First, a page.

Zoom Link: https://zoom.us/j/92548101432
Two-dimensional atomic crystals can radically change their properties in response to external influences, such as substrate orientation or strain, forming materials with novel electronic structure. Applying strain to graphene has the same effect as introducing an effective pseudo-magnetic field. Doing so, one has been able to experimentally quantize the electron spectrum into Landau levels corresponding to a magnetic field of 500 Tesla. Such time independent real magnetic fields cannot be realized in the laboratory.
The strain fields induced by periodically buckling graphene result in a periodic pseudo-magnetic field that modifies the electronic band structure. This can lead to the creation of weakly dispersive, ‘flat’ bands similar to what has been found in bilayer graphene for certain ‘magic’ angles of twist between the orientations of the two layers. The quenched kinetic energy in these flat bands promotes electron–electron interactions and facilitates the emergence of strongly correlated phases, such as superconductivity and correlated insulators.
Using scanning tunneling microscopy and spectroscopy, together with numerical simulations, we demonstrated that graphene monolayers placed on an atomically flat substrate can be forced to undergo a buckling transition, resulting in a periodically modulated pseudo-magnetic field, which in turn creates a ‘post-graphene’ material with flat electronic bands. When we introduce the Fermi level into these flat bands using electrostatic doping, we observe a pseudogap-like depletion in the density of states, which signals the emergence of a correlated state. This buckling of two-dimensional crystals offers a strategy for creating other superlattice systems and, in particular, for exploring interaction phenomena characteristic of flat bands.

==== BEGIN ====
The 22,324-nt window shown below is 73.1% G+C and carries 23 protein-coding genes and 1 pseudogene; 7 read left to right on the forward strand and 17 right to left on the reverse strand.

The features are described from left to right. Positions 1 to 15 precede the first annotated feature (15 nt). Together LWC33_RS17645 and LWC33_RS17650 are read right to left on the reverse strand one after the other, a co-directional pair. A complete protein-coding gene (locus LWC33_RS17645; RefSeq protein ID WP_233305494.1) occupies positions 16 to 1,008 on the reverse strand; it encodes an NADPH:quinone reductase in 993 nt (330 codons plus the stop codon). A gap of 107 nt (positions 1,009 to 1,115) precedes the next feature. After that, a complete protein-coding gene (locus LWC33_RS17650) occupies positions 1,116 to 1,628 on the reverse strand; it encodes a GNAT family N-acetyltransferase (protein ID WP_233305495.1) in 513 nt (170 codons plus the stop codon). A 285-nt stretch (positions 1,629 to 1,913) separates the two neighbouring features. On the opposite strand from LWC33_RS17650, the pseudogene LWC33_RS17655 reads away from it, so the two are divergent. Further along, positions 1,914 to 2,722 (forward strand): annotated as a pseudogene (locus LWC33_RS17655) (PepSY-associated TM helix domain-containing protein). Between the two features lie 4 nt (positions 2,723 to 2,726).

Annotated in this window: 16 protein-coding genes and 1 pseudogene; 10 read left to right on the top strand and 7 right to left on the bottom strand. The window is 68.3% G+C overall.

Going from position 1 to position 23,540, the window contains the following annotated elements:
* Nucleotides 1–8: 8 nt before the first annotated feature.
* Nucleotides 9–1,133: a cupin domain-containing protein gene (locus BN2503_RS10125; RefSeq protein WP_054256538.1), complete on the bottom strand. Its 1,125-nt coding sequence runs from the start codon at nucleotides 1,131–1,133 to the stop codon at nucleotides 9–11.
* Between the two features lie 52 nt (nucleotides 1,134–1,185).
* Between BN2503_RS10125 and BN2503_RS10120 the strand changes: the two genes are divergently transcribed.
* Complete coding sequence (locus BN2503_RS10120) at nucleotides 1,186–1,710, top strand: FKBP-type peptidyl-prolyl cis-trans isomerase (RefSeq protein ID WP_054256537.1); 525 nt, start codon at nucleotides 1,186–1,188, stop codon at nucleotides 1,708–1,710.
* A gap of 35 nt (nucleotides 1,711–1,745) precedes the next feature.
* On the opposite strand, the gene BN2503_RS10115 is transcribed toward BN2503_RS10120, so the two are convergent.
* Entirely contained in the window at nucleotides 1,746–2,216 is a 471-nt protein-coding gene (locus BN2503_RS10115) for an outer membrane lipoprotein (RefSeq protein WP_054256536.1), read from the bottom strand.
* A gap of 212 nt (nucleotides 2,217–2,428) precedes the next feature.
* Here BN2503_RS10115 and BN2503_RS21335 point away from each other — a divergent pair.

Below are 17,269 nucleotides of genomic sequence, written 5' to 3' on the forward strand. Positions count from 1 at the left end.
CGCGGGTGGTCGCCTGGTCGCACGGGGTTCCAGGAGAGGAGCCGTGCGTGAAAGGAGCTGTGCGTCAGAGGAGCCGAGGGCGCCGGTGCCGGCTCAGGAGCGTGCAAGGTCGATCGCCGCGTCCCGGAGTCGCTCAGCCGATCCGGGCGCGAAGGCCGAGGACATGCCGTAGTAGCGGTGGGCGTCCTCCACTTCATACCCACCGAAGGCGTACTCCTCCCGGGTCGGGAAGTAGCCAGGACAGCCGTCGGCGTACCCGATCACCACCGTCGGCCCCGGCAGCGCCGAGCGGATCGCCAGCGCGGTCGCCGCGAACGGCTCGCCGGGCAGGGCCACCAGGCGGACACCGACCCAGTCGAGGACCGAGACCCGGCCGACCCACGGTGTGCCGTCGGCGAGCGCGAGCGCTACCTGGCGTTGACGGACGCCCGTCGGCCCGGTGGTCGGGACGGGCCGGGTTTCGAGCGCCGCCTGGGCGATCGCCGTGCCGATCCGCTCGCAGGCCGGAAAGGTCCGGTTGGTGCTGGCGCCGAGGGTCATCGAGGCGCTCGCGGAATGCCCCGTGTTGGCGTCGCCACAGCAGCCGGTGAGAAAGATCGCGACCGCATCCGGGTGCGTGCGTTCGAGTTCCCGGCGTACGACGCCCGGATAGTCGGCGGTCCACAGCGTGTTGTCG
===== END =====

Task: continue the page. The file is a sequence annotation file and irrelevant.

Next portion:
From the geometry, amplitude, and period of the periodic pseudo-magnetic field, we determine the necessary conditions to access the regime of correlated phases by examining the band flattening. As compared to twisted bilayer graphene the proposed system has the advantages that: 1) only a single layer of graphene is needed, 2) one is not limited to hexagonal superlattices, and 3) narrower flat bandwidth and larger separation between flat bands can be induced. Periodically strained monolayer of graphene can become a platform for the exploration of exotic many-body phases.
J. Mao, S. P. Milovanovic, M. Anđelković, X. Lai, Y. Cao, K. Watanabe, T. Taniguchi, L. Covaci, F. M. Peeters, A. K. Geim, Y. Jiang, and E. Y. Andrei: "Evidence of Flat Bands and Correlated States in Buckled Graphene Superlattices", Nature 584, 215 (2020).